Functions in C/C++

What are the functions in C and why should we use them?

Suppose you have to write a code in which you have to find out the sum and difference of two numbers three times. Well, it’s very simple to do that but now you have to write the same code three times. To make things easier for you, there are functions in which you write code and then use that function later inside the code. In this article, we will learn how to declare, define and use functions in C.

Function Syntax in C

The syntax of a function definition is –

Return_type function_name(function args) {
//body of the function
}

 

Function args and Return type-

Function arguments are the value you needed to be passed while calling the function. For example, you will need two integer type number so that you can write the function to add two values. We use arguments inside the body of the function where you write a code about what to do with it.

Return type signifies the type of data returns from the function. It can be int, float or even a void. Needless to say that you don’t need to return anything when there is a void return type. Check out this example –

#include <stdio.h>

int sum(int a, int b){
	printf("Inside sum\n");
	return (a+b);
}

int main(void) {
	int c = sum(10,20);
	printf("The value of sum is %d\n",c);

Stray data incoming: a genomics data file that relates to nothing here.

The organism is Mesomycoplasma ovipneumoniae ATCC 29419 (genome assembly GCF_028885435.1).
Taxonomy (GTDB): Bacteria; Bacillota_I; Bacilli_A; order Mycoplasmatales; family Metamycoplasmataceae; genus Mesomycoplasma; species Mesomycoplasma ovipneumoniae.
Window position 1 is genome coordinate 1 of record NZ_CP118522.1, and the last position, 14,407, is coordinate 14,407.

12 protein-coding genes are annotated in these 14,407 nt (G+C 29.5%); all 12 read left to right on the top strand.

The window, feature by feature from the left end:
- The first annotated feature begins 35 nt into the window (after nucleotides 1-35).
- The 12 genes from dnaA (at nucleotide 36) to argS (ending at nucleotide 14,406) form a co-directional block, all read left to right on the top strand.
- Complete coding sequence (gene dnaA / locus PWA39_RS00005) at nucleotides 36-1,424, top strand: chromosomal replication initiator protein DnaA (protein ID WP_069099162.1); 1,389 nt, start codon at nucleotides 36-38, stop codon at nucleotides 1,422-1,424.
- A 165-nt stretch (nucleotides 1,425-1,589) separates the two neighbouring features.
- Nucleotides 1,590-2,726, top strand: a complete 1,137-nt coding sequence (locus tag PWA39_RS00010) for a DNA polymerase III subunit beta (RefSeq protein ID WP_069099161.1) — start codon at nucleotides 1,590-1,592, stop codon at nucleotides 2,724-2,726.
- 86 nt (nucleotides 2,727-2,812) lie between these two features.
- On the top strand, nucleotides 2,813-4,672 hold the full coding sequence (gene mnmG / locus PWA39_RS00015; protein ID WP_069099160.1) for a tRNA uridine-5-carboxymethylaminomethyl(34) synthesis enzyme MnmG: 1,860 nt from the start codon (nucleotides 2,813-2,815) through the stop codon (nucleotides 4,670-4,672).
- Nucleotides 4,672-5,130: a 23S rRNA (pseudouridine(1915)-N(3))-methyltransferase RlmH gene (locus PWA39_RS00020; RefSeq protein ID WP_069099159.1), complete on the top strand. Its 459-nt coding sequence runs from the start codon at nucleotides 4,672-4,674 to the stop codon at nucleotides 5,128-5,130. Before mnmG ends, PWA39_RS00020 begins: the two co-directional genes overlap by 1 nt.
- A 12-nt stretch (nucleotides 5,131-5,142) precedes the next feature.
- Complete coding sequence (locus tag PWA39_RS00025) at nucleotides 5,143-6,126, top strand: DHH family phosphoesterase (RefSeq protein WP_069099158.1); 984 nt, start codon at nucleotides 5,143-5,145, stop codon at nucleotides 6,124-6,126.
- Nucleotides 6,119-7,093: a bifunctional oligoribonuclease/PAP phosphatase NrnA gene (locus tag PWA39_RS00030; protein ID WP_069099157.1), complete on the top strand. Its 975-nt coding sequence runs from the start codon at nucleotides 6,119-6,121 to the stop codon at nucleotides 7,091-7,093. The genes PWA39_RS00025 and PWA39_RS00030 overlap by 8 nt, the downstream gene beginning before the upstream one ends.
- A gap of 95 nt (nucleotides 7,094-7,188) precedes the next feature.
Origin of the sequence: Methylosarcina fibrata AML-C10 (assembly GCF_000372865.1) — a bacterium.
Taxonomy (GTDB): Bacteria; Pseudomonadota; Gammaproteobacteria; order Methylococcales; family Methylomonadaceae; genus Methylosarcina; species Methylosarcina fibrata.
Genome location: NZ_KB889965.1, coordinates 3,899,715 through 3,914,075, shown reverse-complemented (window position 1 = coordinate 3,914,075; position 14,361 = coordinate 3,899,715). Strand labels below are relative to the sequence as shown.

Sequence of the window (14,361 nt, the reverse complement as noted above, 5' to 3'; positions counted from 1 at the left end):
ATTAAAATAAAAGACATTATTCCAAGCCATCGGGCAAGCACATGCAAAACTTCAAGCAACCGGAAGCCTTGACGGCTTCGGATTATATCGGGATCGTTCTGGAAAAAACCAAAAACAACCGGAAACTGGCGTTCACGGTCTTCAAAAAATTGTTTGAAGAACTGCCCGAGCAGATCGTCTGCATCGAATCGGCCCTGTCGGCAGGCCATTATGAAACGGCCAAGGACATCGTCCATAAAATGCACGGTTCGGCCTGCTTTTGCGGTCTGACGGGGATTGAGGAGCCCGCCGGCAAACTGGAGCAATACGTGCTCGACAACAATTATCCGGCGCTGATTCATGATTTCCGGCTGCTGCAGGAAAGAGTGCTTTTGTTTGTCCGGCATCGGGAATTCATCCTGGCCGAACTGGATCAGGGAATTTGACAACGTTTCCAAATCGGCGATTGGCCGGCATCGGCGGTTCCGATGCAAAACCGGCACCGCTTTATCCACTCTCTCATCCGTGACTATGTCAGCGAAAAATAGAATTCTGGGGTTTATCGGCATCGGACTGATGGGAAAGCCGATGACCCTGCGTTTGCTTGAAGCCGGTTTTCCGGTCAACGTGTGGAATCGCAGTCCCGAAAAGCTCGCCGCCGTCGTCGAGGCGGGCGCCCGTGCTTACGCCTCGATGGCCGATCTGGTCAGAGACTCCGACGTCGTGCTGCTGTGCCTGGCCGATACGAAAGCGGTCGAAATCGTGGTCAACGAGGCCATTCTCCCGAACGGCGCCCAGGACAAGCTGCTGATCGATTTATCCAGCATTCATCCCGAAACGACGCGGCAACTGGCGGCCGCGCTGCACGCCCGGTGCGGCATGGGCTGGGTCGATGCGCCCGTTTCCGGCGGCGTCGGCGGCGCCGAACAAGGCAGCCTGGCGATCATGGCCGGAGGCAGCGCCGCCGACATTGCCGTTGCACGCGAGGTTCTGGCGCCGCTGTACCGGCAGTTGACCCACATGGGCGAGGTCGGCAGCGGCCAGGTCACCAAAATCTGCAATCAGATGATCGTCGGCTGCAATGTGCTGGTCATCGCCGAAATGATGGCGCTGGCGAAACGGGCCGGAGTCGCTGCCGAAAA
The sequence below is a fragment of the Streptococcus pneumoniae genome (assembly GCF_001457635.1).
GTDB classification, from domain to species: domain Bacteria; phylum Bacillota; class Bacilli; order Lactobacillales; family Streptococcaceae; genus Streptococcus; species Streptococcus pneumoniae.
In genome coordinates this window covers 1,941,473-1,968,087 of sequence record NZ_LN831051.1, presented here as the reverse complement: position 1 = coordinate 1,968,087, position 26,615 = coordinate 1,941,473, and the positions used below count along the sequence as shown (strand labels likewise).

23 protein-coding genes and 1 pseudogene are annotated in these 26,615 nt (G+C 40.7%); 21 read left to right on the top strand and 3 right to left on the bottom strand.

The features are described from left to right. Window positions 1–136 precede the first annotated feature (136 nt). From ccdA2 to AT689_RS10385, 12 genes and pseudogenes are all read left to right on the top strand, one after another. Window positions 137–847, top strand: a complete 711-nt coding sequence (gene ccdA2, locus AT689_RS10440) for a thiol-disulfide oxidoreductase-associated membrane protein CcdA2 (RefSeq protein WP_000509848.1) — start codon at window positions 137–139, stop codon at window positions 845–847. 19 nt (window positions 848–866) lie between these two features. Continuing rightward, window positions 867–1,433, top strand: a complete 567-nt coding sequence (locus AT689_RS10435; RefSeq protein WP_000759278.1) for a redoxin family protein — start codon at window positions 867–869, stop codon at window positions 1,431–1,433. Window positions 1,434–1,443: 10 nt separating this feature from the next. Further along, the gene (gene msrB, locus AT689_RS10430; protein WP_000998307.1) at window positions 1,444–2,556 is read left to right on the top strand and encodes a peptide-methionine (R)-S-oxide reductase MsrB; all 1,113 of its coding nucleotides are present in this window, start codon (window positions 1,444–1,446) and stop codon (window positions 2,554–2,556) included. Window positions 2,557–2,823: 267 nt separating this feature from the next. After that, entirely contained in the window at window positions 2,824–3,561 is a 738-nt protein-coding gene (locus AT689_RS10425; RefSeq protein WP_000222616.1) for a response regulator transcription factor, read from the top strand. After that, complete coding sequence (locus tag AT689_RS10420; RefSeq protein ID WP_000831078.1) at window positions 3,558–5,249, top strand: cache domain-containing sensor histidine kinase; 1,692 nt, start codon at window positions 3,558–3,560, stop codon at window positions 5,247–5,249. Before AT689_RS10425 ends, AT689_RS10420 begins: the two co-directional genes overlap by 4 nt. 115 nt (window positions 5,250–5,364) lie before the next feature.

return 0;
}

Here I need the sum of two number and therefore I am returning the sum of the two number at the last of the function.

Function Declaration and Function definition

Look at this section of the program. Here I am declaring the function before actually defining it. In C, you generally need to declare your function before actually defining it. The standard functions you use – “printf()” and “scanf()” are already declared in the header file(“.h”) that you have included in the program. In C, if you call the function before defining it, you might receive an error or warning message. Consider the following example-

#include <stdio.h>

int main(void) {
	int c = sum(10,20);
	printf("The value of sum is %d\n",c);
	return 0;
}

int sum(int a, int b){
	printf("Inside sum\n");
	return (a+b);
}

On executing this program, you should receive a warning message about the implicit declaration of function sum. It means the compiler doesn’t understand where the function is at the time of compiling it. But if you don’t want to change the structure of the program, you can declare the function at the starting of the program-

#include <stdio.h>

int sum(int, int);
int main(void) {
	int c = sum(10,20);
	printf("The value of sum is %d\n",c);
	return 0;
}

int sum(int a, int b){
	printf("Inside sum\n");
	return (a+b);
}

Now that you may have already noticed, main() is a function too with the integer return type.

Benefits of function in C

  • Well, the first benefit is very clear, you don’t need to write the same code in multiple places.
  • It increases the modularity of the code. What I mean by modularity here when you write a large piece of code with so many functions, each function should be independent of each other and that is advantageous because changing a function doesn’t change the whole functioning of the program.
  • The code is easily maintainable when you use functions.

There is also one more use of function in C and that is recursion but I don’t think that discussion about it is in the scope of this article. If you find any problem in this article, feel free to write in the comment section below. Check out other articles as well.

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